1. Come back in 8-10 hours and check the dryness of the food.  It’s done when the food is crispy-crumbly (some fruits will be fully dry but still pliable – they just shouldn’t be sticky).  You may need to stir things around, rotate trays, and leave it while you go to work.  At these temperatures I have not found things to get ‘too dry’.
  2. When the food is crispy-dry, turn off the dehydrator, separate the trays and let the food cool completely.  Then put each serving (or two servings if you’re feeding two people at a meal) into its own Ziploc bag.   Include a small slip of paper in the bag with the name of the food and the volume of the serving as well as the date that you packaged it.  Push out all the air you can, and toss the bag into the freezer or into a closed bin in a cool place.
  • Loading multiple servings into a big bag and scooping out of it through the season requires opening the bag multiple times – this means exposing the food to germs and moisture.  Not a good thing.

A few other tips:

  • You can dehydrate sauces, veggies and meats separately – this gives you the flexibility to mix them in different combinations at camp – or you can dehydrate them combined in a favorite casserole or sauce.
  • Reduce the amount of surface fat in the recipe – these will go rancid quickly.   For example, if the recipe calls for bacon or ground sausage, cook it first, rinse it in hot water, then put it into the food.  That doesn’t mean you have to eliminate all the fat in a recipe – just use a lighter hand.  You can bring olive oil and add it at camp.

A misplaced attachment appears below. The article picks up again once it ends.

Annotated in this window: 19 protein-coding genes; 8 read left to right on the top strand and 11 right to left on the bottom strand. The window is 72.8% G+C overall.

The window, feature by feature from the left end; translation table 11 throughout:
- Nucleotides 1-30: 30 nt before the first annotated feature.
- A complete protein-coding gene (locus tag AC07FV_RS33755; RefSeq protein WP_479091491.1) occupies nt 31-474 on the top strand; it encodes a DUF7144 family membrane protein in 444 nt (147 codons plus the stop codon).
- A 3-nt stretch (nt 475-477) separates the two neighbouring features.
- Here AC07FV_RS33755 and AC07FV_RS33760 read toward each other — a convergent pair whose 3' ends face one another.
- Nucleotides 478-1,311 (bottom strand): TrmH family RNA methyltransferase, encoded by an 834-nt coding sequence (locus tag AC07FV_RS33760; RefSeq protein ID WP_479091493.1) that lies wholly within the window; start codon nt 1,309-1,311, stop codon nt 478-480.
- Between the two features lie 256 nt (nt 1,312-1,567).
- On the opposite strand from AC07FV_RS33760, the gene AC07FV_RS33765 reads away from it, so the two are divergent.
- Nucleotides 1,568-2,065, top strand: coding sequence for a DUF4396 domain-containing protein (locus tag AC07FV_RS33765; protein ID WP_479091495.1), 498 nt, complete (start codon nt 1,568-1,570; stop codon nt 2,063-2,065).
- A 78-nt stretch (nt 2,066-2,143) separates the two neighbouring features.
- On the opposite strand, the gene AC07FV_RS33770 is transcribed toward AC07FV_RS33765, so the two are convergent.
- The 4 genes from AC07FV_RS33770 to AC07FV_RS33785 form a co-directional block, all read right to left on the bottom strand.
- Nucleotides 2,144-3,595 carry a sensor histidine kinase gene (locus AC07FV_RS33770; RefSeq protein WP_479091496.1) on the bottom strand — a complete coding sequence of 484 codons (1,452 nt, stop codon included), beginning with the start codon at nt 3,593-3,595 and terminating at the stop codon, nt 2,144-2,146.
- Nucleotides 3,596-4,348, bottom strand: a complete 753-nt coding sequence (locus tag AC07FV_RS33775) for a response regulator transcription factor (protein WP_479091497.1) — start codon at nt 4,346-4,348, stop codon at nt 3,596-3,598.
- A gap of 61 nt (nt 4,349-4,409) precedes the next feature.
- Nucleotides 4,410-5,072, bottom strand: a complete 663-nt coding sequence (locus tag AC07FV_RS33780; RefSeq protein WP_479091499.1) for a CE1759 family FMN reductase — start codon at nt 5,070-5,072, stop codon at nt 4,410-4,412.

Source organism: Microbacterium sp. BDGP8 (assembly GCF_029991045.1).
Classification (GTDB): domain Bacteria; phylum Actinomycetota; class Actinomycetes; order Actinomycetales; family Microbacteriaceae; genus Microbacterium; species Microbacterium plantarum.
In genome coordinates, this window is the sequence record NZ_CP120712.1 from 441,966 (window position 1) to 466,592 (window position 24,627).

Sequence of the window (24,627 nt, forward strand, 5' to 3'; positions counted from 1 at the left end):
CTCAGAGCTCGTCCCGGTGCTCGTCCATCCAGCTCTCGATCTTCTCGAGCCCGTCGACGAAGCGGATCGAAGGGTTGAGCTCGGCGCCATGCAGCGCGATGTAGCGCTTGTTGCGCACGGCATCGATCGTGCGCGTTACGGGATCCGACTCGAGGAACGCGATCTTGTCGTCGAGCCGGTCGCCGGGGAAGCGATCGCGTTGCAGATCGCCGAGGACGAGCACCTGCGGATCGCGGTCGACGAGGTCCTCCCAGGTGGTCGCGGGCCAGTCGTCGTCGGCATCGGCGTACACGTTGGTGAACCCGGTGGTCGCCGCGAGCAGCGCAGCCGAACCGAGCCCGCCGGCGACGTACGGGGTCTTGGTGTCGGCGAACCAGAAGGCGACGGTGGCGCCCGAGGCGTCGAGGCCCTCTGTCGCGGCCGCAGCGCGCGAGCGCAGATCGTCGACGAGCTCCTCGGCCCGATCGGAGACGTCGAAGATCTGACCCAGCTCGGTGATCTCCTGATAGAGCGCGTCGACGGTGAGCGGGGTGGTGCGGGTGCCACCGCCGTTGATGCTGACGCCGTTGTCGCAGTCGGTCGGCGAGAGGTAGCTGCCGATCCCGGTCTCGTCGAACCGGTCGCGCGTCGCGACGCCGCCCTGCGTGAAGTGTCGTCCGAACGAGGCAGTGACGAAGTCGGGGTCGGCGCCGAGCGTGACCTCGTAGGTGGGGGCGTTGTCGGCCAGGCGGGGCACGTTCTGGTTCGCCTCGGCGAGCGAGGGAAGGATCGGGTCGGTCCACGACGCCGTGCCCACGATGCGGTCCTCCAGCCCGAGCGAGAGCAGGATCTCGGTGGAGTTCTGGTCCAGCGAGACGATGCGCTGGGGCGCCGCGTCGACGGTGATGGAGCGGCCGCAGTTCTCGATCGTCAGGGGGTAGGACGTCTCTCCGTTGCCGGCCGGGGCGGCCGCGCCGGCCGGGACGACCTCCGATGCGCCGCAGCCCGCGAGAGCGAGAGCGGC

Now you have a compact Ziploc bag of your favorite comfort food at camp, taking up much less space in your pack and making a lot less trash to haul out.   You can rehydrate the food in a number of ways.  (1) Take it out of your pack at lunch, put water into the Ziploc up to the level of the dry food, and put it back in your pack.  By the time dinnertime comes, all you’ll need to do is dunk the closed bag into hot water to warm it up before eating it.  (2) Heat water to a near-boil and pour it into the Ziploc bag (or into your mug or bowl if you are concerned about chemicals in the plastic), stir, and wrap the bag in heavy-duty foil or put it into a cozy for ten minutes or so.  You want to keep it hot, as that assures faster and more uniform rehydration.  Or (3) Boil water in your pot in a quantity equal to the volume of your serving, dump in the dried food, and let it boil for 3-5 minutes until the food is rehydrated and the water is absorbed.

Winter is a great time for trail-food experimentation.  Every time you make a favorite dish for dinner that you think might make a good trail meal, double the recipe and dry the leftovers.  Dehydrated meals are easy to store until you need them the next spring or summer.  By the time the backpacking season comes along, you will have a selection of tasty meal options to choose from, all from your own repertoire of favorites!

For some tried-and-true comfort food recipes, go to my blog.

In the next article I will share some information about safe storage of dehydrated foods.